The Freight Transport Association (FTA) and the Road Haulage Association (RHA) have welcomed the progress of legislation in the Northern Ireland Assembly which will ultimately lead to a licensing and enforcement regime for commercial vehicles similar to that operated in the rest of the United Kingdom.
Tom Wilson, FTA Manager – Northern Ireland, and Phil Flanders, RHA Director for Northern Ireland met with Minister of the Environment Arlene Foster MLA on 8 August. They were told that the Department of the Environment Road Safety and Vehicle Standards Division has made a bid to introduce the proposed Road Transport Bill through the NI Assembly and it is hoped that the first stage of this will be heard in September 2007. Once primary and secondary legislation has been passed then the powers of licensing and enforcement will be the same as currently exist in the rest of the United Kingdom.
FTA's Tom Wilson said, 'Operator licensing for all commercial vehicle operators has applied elsewhere in the UK since 1968 and the result has been a considerable improvement in safety standards and legal compliance. Although the current scene in Northern Ireland is by no means bad, I am sure that we can look forward to improvements to the mutual benefit of both commercial vehicle operators and other road users.'
RHA's Phil Flanders said, 'We had an excellent meeting covering a wide range of issues affecting the freight transport industry. We were very encouraged by the Minister's clear understanding of the transport industry in Northern Ireland and, in particular, the distinct differences in legislation that exist between the province and the rest of the United Kingdom.'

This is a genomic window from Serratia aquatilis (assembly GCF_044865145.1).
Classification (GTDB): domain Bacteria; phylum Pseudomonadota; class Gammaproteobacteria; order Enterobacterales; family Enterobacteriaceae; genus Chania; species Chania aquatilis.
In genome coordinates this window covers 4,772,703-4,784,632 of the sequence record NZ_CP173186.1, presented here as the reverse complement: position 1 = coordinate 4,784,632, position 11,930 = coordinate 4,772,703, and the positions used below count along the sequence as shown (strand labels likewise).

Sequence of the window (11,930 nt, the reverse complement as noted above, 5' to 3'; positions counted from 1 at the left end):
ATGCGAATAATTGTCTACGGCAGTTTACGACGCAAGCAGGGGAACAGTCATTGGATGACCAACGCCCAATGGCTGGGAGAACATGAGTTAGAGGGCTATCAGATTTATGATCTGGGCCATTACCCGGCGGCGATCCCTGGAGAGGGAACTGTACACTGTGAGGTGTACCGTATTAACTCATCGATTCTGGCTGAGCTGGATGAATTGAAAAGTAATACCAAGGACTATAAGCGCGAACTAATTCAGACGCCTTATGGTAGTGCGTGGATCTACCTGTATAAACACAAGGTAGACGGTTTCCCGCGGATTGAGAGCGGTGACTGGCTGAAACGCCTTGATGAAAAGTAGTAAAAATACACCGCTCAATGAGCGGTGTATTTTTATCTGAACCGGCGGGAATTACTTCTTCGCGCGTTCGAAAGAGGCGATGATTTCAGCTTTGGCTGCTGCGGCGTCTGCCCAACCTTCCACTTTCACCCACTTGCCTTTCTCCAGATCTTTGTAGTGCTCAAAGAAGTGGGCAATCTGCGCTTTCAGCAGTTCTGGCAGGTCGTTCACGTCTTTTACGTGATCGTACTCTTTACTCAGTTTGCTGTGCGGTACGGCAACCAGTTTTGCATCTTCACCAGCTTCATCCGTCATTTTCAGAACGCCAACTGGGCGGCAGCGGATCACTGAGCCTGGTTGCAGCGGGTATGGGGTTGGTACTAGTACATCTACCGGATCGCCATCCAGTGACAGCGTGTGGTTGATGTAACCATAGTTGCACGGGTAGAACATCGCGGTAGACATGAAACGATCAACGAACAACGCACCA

The Minister also recognised that Northern Ireland had never been allocated money under the Road Haulage Modernisation Fund, designed to advise individual companies on operational improvements in the industry to benefit both road safety and the environment, as had been the case in the rest of the UK. FTA and RHA will be pursuing this issue.
The Minister agreed that the Road Transport Bill, combined with the full introduction of operator licensing, would help to reduce the high levels of fuel smuggling between Northern Ireland and Eire. Members of both associations believed that such illegal smuggling would quickly cease if fuel duty levels were equalised between the north and the south.
Phil Flanders said, 'The meeting with Ms Foster was extremely valuable. It is encouraging to know that we have a Minister who is so well informed and I am confident that we have formed the foundation of a good working relationship between the Assembly and the road freight operators of Northern Ireland.'
Tom Wilson said, 'This was a very helpful meeting and we are optimistic for a positive relationship with the Assembly, to the future benefit of transport operators.'